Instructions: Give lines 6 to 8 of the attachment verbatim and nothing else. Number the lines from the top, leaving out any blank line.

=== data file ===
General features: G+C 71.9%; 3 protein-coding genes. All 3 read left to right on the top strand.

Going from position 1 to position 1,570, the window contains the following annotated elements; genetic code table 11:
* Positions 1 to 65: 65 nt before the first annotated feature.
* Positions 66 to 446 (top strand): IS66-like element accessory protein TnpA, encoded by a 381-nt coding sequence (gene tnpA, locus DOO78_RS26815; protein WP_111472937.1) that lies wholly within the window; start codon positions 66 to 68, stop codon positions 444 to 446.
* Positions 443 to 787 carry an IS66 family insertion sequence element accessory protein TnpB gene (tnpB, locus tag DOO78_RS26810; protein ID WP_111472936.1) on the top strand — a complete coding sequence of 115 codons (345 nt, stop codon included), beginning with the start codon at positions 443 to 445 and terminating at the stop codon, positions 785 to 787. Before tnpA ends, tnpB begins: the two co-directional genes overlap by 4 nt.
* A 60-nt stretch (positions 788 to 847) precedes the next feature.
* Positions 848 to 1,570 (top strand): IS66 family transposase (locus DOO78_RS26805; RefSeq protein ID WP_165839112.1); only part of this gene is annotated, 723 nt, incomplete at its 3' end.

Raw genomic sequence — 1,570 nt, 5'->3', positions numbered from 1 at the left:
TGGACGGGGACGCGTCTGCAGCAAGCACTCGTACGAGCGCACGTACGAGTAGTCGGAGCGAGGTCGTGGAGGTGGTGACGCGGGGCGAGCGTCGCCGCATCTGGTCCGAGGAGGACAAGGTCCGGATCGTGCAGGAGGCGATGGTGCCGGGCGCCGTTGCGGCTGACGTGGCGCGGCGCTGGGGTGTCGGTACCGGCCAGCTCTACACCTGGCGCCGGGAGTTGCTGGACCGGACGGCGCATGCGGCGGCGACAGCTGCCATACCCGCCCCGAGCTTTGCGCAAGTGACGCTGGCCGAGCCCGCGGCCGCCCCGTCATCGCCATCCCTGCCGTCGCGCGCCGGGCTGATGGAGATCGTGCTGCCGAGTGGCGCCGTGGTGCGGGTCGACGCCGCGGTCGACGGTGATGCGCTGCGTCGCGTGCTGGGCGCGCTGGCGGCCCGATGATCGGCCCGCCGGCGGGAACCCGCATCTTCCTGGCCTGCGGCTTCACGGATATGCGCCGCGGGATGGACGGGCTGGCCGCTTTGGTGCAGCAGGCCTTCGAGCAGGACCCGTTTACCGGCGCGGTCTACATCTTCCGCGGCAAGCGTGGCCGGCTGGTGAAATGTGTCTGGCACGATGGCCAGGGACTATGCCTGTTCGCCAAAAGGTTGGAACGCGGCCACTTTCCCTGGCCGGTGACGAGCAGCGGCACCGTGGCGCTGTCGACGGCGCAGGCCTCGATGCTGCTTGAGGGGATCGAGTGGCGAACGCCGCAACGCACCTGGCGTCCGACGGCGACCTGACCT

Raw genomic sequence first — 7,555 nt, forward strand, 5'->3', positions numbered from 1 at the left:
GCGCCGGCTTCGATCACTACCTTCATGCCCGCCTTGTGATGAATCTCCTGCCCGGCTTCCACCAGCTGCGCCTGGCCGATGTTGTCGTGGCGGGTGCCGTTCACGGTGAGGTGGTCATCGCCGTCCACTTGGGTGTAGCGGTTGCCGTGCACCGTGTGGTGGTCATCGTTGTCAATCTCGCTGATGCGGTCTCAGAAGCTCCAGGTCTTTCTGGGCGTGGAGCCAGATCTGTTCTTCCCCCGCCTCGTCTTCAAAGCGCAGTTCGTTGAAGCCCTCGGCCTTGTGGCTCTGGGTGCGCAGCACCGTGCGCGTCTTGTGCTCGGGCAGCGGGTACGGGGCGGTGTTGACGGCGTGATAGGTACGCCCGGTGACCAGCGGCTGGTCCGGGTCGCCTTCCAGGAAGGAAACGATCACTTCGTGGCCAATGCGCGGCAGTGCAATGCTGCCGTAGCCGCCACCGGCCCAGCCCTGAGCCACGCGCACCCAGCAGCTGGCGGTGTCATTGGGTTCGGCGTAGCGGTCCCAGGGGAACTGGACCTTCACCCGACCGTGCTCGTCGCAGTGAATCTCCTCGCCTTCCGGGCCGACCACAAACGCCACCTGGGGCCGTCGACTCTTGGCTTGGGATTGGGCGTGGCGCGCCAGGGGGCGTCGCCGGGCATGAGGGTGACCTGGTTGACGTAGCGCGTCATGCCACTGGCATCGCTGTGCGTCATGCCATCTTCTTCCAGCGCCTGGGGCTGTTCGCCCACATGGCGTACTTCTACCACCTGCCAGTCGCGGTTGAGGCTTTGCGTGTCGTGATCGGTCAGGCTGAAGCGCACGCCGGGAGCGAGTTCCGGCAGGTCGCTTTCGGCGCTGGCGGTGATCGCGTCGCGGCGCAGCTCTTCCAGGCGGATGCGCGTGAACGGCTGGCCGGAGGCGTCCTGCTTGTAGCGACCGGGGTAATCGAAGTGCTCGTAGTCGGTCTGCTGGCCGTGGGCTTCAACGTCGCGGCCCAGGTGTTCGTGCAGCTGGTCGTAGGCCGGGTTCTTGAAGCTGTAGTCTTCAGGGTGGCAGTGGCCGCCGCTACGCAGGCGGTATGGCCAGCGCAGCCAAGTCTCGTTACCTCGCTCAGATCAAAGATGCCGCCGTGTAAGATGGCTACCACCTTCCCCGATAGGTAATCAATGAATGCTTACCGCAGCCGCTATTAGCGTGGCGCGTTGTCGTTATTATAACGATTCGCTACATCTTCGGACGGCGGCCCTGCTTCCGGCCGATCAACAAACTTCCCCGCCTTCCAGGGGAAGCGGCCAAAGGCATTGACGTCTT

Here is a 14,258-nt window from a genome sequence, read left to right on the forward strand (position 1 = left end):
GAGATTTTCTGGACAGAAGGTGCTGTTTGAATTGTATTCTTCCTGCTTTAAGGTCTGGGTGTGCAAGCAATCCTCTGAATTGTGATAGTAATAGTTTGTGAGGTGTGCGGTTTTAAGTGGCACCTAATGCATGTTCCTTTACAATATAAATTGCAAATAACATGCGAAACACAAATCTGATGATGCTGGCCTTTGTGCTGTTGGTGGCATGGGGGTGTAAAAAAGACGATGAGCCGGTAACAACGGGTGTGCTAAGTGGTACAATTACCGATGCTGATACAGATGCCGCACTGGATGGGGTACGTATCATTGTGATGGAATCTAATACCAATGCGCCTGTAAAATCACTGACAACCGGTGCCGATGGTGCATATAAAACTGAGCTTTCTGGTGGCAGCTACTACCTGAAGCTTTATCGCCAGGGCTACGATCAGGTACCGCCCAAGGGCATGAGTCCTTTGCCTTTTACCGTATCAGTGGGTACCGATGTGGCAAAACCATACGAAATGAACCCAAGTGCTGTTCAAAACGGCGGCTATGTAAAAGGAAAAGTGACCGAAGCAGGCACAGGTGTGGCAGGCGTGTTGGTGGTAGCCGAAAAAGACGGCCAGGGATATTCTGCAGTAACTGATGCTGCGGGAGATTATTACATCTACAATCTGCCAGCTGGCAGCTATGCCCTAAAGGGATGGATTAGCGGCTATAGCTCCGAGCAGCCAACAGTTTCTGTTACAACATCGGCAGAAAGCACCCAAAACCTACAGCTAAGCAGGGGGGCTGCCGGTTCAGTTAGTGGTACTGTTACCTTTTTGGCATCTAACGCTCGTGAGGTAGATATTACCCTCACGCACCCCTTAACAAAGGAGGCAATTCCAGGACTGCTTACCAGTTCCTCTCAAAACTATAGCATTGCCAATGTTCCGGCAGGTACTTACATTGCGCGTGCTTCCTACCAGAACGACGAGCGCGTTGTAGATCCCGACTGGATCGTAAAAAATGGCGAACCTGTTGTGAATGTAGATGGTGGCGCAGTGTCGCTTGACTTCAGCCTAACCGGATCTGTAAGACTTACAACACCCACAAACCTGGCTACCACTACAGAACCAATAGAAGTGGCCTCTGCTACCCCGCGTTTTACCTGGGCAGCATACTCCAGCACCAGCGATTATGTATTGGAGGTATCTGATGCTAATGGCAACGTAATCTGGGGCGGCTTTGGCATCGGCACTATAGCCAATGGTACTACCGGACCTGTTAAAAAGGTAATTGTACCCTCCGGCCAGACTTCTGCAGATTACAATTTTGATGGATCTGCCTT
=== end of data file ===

* A 60-nt stretch (positions 788 to 847) precedes the next feature.
* Positions 848 to 1,570 (top strand): IS66 family transposase (locus DOO78_RS26805; RefSeq protein ID WP_165839112.1); only part of this gene is annotated, 723 nt, incomplete at its 3' end.

Raw genomic sequence — 1,570 nt, 5'->3', positions numbered from 1 at the left: